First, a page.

When Investing Experts Make A Wrong Call

House model.


You’ve probably heard before that emotions can overwhelmingly affect investing. Rick Kahler, president of the Kahler Financial Group in Rapid City, SD, knows this better than anyone. But even he was recently surprised at how powerfully feelings can interfere with the best of plans:

Larry Light: Tell us what happened.

Rick Kahler: Investment success requires a person to have a high tolerance for boredom, which means that they have a deaf ear to the investment panic of the financial press. It is good for your financial health if you don’t follow advice on forecasting financial fortune tellers. Even if one of them is me.

In May 2020, the financial devastation of the pandemic occurred and the effects were largely unknown. Given the economic and physical uncertainty at the time, almost no one wanted to buy, sell, or even look at a home unless a move was already in the works. The sale of living space had almost come to a standstill.

Light: What did you say to your customers?

Bald: Even the most casual observer knew intuitively what the future of house prices would look like. I gave my clients a firm recommendation that they could put off a decision to buy real estate and wait a while. In a few months, the price of the retirement home you are looking to buy could have dropped significantly. “I predicted that like in 2009, prices could fall 5%, 10%, or even up to 25%.

I didn’t have second thoughts on this recommendation. After all, much of my formal education is in real estate. I have the highest commercial real estate certification, the CCIM. I have the highest level of valuation and brokerage licenses. I understand real estate. I have 40 years of real estate experience. I’ve been through many real estate recessions and booms. I am an expert.

And I totally and completely screwed it up.

Light: How?

Bald: Those who followed my advice and waited to buy residential property cost themselves a bundle. In spring 2020, home sales fell 18% from March to April and 10% from April to May. Then in June they shot up 21%. Instead of my forecast that house prices could fall like they did in 2009, in some cases they have risen by 10% to 20%. This is an epic failure by anyone’s standards.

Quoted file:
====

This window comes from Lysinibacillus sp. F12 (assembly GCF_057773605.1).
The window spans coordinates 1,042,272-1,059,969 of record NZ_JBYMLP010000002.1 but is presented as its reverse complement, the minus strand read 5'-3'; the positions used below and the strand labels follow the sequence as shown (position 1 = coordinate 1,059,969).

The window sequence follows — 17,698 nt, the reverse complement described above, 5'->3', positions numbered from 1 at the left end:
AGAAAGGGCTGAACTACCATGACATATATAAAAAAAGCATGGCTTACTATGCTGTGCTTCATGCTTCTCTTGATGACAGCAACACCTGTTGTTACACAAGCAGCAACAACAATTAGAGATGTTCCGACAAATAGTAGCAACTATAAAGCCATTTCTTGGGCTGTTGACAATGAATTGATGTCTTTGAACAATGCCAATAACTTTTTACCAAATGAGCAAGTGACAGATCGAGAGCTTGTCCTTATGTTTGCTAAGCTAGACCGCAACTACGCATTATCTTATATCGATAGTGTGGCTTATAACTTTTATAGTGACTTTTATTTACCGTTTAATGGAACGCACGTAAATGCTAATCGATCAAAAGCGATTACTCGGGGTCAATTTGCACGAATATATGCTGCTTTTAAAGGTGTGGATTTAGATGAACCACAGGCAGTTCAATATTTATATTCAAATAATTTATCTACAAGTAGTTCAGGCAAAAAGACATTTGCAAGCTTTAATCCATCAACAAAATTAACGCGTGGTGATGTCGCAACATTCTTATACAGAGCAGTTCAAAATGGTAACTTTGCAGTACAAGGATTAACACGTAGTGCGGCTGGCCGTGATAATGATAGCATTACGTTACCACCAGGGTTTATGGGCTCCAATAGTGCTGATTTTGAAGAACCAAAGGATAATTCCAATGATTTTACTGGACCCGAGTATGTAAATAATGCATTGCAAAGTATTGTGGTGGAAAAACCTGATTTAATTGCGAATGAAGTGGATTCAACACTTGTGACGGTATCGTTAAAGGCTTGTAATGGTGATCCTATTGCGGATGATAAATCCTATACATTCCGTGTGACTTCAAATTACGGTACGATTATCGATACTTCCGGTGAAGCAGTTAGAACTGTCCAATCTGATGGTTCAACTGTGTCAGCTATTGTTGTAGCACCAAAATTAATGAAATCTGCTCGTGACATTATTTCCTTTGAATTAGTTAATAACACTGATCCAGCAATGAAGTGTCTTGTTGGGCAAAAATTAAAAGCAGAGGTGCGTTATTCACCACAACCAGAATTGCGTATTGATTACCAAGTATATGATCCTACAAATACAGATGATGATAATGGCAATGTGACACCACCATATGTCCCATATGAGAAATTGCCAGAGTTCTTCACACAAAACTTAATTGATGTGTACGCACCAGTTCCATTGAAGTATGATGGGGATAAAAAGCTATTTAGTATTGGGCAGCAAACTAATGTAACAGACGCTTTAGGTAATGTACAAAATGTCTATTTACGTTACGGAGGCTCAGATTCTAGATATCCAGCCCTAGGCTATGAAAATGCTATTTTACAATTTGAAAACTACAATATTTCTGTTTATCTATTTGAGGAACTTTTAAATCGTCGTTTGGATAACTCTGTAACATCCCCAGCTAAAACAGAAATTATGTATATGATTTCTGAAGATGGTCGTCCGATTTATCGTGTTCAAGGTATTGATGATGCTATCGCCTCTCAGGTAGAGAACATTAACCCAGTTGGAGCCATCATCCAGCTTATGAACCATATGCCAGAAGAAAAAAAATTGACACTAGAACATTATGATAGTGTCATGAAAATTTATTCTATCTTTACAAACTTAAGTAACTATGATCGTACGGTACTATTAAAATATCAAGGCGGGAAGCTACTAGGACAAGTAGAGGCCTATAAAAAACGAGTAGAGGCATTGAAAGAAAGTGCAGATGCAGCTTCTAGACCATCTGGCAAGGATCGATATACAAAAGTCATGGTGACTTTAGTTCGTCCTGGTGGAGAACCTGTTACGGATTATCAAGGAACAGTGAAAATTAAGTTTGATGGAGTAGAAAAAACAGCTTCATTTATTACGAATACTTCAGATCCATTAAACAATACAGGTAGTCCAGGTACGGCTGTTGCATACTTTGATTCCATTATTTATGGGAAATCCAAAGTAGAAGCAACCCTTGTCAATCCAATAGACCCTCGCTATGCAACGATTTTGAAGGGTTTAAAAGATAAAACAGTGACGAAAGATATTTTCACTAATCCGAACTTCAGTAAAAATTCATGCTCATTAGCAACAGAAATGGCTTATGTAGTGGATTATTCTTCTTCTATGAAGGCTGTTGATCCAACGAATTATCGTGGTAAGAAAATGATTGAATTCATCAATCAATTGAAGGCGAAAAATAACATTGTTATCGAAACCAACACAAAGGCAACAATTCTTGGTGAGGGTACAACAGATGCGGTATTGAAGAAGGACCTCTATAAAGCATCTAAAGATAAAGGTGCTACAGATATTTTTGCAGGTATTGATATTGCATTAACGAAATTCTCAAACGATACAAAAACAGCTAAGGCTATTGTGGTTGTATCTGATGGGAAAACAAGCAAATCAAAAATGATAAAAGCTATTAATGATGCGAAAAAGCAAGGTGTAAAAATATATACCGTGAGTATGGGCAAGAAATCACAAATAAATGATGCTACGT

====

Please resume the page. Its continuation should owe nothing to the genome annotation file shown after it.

Light: Nobody can predict the future if they are out of luck.

Bald: In a March 12, 2021 CNBC article, Diana Olick writes: “The real estate market is at a turning point after an amazingly successful year during the pandemic.” She had the following to say about the puzzling rise in property prices: “Nobody could have predicted it. Not the economists, not the real estate agents, and especially not the home builders in the country. But a pandemic caused an emotional run unlike any other apartment.”

Okay, it feels a little better knowing that I apparently had a lot of company.

Light: That’s for sure.

Bald: The operative word in their statement is “emotional”. I am reminded once again that markets, all markets, are driven by human emotions. The logical part of me dislikes this as illogical, but the fact that emotions drive all markets is inherently logical. And it is the logic of human emotion that drives markets that makes it impossible to accurately predict future market prices.

Light: Life in the pandemic has indeed become full of emotion.

Bald: Pointing out the emotions that drove the housing market, Olick writes, “The frenzy was extremely emotional as most aspects of everyday life were suddenly confined to their homes. Space became a major asset. It was also fueled by very attractive mortgage rates who have made more than a dozen record lows. “

Just as money affects every aspect of our lives, so do emotions affect our financial decisions. My predictions were historically and logically based, even obvious. However, they were wrong. Because of this, it is risky to entrust your investment decisions to experts who claim to be certain about the price movement of a market.